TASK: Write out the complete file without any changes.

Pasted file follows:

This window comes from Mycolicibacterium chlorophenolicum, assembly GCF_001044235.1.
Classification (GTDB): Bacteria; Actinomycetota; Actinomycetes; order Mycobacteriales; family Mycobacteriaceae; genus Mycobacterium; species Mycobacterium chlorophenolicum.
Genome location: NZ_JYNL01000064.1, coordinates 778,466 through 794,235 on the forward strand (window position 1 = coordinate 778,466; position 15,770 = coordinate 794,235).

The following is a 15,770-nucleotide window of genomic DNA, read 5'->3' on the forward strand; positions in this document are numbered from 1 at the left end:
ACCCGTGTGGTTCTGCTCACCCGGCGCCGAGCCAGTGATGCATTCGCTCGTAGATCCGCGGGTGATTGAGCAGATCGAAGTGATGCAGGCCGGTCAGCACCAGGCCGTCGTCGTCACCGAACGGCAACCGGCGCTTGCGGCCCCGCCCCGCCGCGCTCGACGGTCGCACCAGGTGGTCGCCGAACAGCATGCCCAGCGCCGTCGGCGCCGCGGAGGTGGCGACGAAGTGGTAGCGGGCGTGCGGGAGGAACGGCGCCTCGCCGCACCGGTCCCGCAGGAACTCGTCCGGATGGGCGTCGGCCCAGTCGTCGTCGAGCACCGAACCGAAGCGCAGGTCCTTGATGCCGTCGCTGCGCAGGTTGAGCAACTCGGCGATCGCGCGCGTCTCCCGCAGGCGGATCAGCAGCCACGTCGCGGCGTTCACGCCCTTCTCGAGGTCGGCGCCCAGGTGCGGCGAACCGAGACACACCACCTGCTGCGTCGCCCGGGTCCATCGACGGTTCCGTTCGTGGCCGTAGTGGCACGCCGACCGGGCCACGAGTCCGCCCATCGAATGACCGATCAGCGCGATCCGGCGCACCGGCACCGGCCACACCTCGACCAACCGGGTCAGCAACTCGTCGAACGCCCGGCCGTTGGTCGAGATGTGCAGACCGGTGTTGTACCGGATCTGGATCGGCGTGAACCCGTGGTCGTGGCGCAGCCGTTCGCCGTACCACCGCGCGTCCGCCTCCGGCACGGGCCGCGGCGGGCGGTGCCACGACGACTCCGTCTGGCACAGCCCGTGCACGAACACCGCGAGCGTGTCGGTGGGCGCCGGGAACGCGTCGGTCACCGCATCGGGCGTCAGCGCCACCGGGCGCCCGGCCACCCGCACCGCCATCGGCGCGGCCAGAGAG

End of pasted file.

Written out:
This window comes from Mycolicibacterium chlorophenolicum, assembly GCF_001044235.1.
Classification (GTDB): Bacteria; Actinomycetota; Actinomycetes; order Mycobacteriales; family Mycobacteriaceae; genus Mycobacterium; species Mycobacterium chlorophenolicum.
Genome location: NZ_JYNL01000064.1, coordinates 778,466 through 794,235 on the forward strand (window position 1 = coordinate 778,466; position 15,770 = coordinate 794,235).

The following is a 15,770-nucleotide window of genomic DNA, read 5'->3' on the forward strand; positions in this document are numbered from 1 at the left end:
ACCCGTGTGGTTCTGCTCACCCGGCGCCGAGCCAGTGATGCATTCGCTCGTAGATCCGCGGGTGATTGAGCAGATCGAAGTGATGCAGGCCGGTCAGCACCAGGCCGTCGTCGTCACCGAACGGCAACCGGCGCTTGCGGCCCCGCCCCGCCGCGCTCGACGGTCGCACCAGGTGGTCGCCGAACAGCATGCCCAGCGCCGTCGGCGCCGCGGAGGTGGCGACGAAGTGGTAGCGGGCGTGCGGGAGGAACGGCGCCTCGCCGCACCGGTCCCGCAGGAACTCGTCCGGATGGGCGTCGGCCCAGTCGTCGTCGAGCACCGAACCGAAGCGCAGGTCCTTGATGCCGTCGCTGCGCAGGTTGAGCAACTCGGCGATCGCGCGCGTCTCCCGCAGGCGGATCAGCAGCCACGTCGCGGCGTTCACGCCCTTCTCGAGGTCGGCGCCCAGGTGCGGCGAACCGAGACACACCACCTGCTGCGTCGCCCGGGTCCATCGACGGTTCCGTTCGTGGCCGTAGTGGCACGCCGACCGGGCCACGAGTCCGCCCATCGAATGACCGATCAGCGCGATCCGGCGCACCGGCACCGGCCACACCTCGACCAACCGGGTCAGCAACTCGTCGAACGCCCGGCCGTTGGTCGAGATGTGCAGACCGGTGTTGTACCGGATCTGGATCGGCGTGAACCCGTGGTCGTGGCGCAGCCGTTCGCCGTACCACCGCGCGTCCGCCTCCGGCACGGGCCGCGGCGGGCGGTGCCACGACGACTCCGTCTGGCACAGCCCGTGCACGAACACCGCGAGCGTGTCGGTGGGCGCCGGGAACGCGTCGGTCACCGCATCGGGCGTCAGCGCCACCGGGCGCCCGGCCACCCGCACCGCCATCGGCGCGGCCAGAGAG